Organics to landfill make up more than half of all waste to landfill in Australia. They are also responsible for a fair amount of the waste sector’s GHG emissions.
How can we create environmental benefits and stimulate the economic growth sorely needed post COVID-19?
If global food waste was a country, it would be the third largest emitter of greenhouse gases in the world, behind the U.S. and China
One thing we can do to combat climate change as individuals, households, local councils, state governments and federal governments is address food waste to landfill.
So, what are our options?
The naturally deficient in carbon, Australian soils are being depleted further through agriculture. Adding organic matter helps replenish nutrients and improve soil structure.
When carbon is added through compost, it is good for the environment, the soil and for farmers who can now earn ACCUs and cash through the the Emissions Reduction Fund.
The NSW EPA has released the next round of the Organics Infrastructure (Large and Small) Program grant under the $337 million WLRM extension.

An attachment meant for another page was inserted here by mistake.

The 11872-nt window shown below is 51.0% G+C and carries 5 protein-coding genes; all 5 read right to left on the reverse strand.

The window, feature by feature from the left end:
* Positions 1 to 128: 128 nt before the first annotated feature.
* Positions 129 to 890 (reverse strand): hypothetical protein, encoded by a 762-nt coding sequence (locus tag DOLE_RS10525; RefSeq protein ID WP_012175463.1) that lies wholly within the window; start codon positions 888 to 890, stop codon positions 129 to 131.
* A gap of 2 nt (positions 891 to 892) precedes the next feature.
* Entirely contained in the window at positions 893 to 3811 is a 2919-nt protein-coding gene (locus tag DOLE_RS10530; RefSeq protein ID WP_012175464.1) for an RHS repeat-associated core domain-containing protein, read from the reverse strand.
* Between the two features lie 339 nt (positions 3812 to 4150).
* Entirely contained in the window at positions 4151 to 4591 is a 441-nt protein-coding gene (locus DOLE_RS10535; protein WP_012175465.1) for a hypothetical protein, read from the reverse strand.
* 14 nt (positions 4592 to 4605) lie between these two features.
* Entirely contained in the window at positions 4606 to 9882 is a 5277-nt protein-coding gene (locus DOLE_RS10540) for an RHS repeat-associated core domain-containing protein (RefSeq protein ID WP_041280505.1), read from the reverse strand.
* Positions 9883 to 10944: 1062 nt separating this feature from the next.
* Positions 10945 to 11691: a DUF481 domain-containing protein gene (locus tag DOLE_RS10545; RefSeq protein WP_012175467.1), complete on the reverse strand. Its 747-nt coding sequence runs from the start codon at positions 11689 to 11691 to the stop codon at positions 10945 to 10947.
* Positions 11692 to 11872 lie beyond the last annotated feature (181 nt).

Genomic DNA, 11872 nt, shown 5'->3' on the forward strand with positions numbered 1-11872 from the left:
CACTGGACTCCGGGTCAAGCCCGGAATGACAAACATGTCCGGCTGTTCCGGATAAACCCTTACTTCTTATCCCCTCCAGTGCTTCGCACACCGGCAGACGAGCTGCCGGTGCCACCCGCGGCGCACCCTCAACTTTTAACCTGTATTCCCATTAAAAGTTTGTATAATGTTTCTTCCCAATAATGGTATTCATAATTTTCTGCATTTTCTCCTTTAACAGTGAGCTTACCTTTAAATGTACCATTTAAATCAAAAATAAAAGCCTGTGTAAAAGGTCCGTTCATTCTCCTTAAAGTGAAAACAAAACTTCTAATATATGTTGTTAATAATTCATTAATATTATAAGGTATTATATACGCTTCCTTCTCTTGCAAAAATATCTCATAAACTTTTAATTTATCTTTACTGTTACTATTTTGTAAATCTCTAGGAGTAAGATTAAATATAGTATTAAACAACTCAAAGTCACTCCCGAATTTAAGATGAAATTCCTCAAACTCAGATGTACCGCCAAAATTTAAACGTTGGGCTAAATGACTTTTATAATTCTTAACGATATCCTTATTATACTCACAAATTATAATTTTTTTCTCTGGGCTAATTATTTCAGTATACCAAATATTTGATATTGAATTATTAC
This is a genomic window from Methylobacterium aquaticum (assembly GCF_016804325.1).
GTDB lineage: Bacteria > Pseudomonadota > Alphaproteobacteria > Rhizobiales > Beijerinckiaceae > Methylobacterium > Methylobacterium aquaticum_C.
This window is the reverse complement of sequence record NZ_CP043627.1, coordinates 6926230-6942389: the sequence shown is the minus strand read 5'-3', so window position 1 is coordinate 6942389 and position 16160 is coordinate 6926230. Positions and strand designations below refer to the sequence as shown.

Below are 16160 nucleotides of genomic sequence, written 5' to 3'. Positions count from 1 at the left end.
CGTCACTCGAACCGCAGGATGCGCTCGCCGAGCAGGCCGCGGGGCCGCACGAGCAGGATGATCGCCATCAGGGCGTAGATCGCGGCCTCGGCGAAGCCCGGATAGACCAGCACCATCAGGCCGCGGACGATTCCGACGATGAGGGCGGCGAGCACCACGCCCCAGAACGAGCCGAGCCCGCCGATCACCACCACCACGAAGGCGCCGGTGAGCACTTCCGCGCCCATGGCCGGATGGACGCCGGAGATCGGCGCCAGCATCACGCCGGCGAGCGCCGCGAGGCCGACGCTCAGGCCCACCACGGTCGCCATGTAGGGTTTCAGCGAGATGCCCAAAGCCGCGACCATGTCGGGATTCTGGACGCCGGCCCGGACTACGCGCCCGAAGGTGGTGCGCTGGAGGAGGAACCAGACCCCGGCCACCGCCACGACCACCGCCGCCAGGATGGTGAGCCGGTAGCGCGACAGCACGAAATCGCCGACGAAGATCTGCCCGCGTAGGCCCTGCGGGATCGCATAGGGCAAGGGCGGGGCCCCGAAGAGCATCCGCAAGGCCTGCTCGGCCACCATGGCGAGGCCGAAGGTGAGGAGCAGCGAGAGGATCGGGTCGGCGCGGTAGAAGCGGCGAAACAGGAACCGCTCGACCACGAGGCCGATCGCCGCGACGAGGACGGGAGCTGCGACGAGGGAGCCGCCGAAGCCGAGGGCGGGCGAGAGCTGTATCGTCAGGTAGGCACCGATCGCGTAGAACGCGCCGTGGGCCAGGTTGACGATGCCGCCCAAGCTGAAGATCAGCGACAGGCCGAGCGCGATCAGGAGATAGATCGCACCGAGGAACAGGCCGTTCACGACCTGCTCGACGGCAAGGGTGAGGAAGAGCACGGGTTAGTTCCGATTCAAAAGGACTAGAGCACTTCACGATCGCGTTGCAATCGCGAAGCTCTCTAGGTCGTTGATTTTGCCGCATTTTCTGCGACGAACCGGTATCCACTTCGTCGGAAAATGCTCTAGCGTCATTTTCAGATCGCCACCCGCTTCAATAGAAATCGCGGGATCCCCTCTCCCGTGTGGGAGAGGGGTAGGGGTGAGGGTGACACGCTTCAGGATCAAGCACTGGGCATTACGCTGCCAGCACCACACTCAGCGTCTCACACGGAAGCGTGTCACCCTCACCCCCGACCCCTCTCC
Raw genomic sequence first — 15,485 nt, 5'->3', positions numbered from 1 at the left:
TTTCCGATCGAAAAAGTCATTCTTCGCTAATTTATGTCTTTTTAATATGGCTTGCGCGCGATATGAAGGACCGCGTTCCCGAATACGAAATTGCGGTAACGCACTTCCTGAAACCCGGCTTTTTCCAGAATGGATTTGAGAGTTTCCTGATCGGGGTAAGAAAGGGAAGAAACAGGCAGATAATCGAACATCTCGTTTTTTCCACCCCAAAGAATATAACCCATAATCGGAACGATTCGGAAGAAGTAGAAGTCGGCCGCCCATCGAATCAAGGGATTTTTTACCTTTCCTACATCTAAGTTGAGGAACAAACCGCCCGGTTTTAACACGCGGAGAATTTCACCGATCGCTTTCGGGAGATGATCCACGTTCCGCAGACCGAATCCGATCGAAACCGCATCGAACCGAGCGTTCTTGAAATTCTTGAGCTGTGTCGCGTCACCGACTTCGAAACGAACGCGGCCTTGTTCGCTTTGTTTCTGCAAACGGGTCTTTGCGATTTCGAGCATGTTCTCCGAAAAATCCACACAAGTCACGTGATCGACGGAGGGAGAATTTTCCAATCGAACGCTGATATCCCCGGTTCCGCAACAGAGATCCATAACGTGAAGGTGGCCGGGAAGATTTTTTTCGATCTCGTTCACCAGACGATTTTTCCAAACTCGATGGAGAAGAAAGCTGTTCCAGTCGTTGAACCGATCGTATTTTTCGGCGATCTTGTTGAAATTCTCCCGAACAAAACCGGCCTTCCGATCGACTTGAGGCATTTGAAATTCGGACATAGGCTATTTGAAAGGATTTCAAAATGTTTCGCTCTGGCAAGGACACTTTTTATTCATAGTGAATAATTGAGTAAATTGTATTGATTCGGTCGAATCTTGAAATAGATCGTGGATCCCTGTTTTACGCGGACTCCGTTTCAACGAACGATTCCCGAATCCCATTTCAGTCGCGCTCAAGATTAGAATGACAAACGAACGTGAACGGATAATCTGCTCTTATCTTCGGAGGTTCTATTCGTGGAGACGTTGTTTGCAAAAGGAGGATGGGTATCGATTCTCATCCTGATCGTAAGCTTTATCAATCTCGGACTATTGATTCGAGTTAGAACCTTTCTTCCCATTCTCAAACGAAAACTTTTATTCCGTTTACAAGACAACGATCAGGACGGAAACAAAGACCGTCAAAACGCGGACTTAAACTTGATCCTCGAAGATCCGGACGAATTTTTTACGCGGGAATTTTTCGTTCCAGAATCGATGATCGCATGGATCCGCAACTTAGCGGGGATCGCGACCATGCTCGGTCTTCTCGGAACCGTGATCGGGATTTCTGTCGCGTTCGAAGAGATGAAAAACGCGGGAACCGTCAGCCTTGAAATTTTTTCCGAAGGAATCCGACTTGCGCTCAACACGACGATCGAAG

The grants are awarded under five funding streams that cater to specific applicant categories and have different project requirements.
Vegetable growers across Australia must comply with strict requirements to ensure the food they produce is safe for consumers. Farmers purchasing compost should be asking their supplier for a proof of compliance.
The NSW EPA has released its seventh round of Organics Collection grants under the NSW Government Waste Less Recycle More initiative (WLRM). Applications close on Thursday 27th June 2019.
MRA’s Mike Ritchie was featured on the cover of Waste Management Review having been interviewed on the waste sector’s contribution to national emissions and its role in meeting Australia’s commitment to the Paris Agreement.
The International Compost Awareness Week (ICAW), celebrated every year during the first full week of May, represents a great opportunity for joining compost related workshops, seminars and activities. Abroad and in Australia, the compost industry and enthusiasts rev up the efforts to increase awareness of the importance of compost and to promote the use of compost and related products.
FOGO diversion from landfill is one of the cheapest global warming abatement options. It is also relatively easy to do and should be prioritised by Government.
At a recent meeting with Local Government Mayors and CEO’s, a claim was made that transporting organics by truck to a distant compost facility (in this case 150km away) would emit more greenhouse gases than landfilling it locally. Thinking that the carbon forcing factor of methane from landfill (25 times CO2) would render that claim incorrect, I thought I should go back and check the maths.